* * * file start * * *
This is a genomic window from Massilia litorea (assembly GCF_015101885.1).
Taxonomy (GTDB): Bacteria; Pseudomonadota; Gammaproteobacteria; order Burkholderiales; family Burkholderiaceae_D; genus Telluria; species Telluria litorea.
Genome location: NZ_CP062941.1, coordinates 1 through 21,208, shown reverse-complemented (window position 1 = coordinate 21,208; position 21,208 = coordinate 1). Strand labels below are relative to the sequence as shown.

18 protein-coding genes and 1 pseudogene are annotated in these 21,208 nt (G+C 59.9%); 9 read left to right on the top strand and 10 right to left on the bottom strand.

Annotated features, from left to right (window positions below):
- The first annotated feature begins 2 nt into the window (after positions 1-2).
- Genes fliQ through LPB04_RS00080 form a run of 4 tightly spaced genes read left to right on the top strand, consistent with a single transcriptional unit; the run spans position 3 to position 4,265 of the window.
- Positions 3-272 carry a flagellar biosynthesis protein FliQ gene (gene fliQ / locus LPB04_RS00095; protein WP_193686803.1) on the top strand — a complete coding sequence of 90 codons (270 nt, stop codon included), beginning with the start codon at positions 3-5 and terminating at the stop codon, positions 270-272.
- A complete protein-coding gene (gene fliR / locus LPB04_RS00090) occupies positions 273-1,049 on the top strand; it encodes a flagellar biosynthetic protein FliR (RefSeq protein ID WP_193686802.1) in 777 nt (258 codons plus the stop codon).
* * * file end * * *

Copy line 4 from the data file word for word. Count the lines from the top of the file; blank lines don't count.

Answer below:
18 protein-coding genes and 1 pseudogene are annotated in these 21,208 nt (G+C 59.9%); 9 read left to right on the top strand and 10 right to left on the bottom strand.